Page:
kiwi


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Related to kiwi: kiwi fruit, Apterygidae, Kizi

kiwi

(kē`wē) or

apteryx

(ăp`tərĭks), common name for the smallest member of an order of primitive flightless birds related to the ostrichostrich,
common name for a large flightless bird (Struthio camelus) of Africa and parts of SW Asia, allied to the rhea, the emu and the extinct moa. It is the largest of living birds; some males reach a height of 8 ft (244 cm) and weigh from 200 to 300 lb (90–135
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, the emuemu
or emeu
, common name for a large, flightless bird of Australia, related to the cassowary and the ostrich. There is only one living species, Dromaius novaehollandiae. It is 5 to 6 ft (150–180 cm) tall and a very swift runner.
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, and the cassowarycassowary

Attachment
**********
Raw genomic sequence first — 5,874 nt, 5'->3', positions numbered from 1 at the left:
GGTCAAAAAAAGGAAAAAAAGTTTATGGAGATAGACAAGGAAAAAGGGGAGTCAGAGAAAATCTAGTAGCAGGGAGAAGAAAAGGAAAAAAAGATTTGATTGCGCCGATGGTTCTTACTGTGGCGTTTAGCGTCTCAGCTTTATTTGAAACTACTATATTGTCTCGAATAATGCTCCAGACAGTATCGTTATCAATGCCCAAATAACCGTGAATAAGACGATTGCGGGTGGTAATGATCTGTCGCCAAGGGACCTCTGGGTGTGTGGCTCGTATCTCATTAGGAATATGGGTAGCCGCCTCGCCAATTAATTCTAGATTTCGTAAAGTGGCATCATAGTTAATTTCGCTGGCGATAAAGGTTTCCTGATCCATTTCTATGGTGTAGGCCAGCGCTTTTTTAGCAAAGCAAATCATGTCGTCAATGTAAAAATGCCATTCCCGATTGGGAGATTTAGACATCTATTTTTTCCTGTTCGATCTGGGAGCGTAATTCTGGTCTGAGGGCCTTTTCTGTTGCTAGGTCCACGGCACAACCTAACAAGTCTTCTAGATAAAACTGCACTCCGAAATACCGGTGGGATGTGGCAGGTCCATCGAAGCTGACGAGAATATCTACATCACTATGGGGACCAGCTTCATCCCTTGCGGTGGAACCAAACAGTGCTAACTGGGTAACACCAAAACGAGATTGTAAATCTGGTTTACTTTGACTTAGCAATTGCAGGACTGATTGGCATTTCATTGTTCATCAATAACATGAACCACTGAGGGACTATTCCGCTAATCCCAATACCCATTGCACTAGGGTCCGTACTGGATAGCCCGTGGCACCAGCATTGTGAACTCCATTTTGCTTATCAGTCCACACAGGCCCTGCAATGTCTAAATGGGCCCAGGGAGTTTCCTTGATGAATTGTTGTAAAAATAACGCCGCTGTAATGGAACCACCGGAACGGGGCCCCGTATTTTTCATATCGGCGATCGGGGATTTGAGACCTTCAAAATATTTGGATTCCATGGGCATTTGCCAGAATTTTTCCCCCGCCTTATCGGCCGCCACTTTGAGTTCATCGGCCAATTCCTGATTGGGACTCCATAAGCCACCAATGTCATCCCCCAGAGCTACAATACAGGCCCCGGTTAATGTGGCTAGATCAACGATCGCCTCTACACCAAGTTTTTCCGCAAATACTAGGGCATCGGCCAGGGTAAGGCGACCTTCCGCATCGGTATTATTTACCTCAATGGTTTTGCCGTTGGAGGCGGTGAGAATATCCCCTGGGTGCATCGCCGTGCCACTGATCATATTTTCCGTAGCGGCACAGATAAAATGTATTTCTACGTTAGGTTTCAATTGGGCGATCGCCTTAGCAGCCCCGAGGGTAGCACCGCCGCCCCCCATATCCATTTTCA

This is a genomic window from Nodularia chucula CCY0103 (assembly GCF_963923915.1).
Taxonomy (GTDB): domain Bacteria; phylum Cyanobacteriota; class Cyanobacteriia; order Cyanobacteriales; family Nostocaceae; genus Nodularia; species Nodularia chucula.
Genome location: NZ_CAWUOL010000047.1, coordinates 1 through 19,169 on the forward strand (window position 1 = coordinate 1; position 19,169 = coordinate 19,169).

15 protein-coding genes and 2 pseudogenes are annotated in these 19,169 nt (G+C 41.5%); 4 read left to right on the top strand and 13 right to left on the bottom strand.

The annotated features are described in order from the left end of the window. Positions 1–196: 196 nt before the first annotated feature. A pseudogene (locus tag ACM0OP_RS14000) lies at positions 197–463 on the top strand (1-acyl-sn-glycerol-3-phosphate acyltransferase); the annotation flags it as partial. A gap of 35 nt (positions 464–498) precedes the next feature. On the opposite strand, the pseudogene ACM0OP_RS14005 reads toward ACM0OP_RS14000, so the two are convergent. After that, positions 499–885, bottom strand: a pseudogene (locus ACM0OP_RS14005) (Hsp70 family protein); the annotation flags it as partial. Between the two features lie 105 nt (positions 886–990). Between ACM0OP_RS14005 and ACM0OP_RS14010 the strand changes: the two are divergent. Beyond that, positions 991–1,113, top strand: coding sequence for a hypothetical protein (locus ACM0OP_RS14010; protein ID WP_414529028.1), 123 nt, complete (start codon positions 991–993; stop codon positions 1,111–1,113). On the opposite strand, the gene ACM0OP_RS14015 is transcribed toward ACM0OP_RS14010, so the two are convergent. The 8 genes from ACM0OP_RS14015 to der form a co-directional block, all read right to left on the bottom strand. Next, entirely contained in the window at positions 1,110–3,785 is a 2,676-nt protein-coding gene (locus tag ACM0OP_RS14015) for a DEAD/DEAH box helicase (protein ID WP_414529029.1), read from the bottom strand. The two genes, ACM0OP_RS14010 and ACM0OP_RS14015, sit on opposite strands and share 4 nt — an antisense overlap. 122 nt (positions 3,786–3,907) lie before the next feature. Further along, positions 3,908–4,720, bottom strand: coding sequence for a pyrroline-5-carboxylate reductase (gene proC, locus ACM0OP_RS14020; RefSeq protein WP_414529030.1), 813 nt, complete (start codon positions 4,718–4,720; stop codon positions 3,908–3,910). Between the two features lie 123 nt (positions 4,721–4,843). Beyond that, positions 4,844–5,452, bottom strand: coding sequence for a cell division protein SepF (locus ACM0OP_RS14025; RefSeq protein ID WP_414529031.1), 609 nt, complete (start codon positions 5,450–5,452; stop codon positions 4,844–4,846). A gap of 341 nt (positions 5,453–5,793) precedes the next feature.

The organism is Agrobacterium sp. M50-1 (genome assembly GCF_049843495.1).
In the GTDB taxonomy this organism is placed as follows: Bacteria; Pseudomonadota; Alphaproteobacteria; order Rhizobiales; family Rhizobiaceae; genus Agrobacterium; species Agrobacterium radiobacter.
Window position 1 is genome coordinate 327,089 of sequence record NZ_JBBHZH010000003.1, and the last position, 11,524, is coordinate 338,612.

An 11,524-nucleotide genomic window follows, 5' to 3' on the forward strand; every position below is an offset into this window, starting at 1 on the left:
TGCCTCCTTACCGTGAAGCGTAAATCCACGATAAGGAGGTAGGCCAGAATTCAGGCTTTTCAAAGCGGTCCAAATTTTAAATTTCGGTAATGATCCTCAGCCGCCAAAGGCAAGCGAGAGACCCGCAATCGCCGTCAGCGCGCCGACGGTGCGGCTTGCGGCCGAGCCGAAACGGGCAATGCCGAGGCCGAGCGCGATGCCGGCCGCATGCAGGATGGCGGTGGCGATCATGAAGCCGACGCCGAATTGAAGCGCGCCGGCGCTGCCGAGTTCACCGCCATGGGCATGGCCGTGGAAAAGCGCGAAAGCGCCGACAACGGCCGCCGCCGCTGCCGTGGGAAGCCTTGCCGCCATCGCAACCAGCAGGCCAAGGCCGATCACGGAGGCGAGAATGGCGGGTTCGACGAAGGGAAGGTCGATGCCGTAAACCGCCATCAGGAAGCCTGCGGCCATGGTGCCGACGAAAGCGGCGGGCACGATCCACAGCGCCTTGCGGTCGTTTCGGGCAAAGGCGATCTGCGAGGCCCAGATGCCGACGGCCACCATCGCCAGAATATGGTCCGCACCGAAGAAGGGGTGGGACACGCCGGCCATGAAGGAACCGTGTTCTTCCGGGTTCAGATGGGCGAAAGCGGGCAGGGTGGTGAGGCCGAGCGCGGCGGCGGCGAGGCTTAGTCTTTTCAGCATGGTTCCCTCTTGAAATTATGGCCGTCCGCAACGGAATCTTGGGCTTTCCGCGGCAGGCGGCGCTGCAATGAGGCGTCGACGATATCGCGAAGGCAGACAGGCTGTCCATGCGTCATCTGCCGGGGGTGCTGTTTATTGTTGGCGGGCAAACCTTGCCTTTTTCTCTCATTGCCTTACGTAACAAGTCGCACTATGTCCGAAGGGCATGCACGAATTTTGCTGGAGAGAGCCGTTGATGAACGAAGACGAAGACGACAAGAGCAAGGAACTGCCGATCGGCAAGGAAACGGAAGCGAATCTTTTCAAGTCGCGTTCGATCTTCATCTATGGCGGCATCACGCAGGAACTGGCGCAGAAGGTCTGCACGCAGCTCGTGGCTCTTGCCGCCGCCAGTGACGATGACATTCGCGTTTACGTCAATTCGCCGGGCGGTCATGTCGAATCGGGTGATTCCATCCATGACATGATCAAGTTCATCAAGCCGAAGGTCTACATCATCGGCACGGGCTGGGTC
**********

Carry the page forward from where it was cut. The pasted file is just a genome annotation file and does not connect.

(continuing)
, common name for a flightless, swift-running, pugnacious forest bird of Australia and the Malay Archipelago, smaller than the ostrich and emu. The plumage is dark and glossy and the head and neck unfeathered, wattled, and brilliantly colored, with variations in the
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. The kiwi, named by the Maoris for its shrill, piping call, is most closely related to the extinct moamoa
[Maori], common name for an extinct flightless bird of New Zealand related to the kiwi, the emu, the cassowary, and the ostrich. The various species ranged in size from that of a turkey to the 10-ft (3-m) Dinornis giganteus.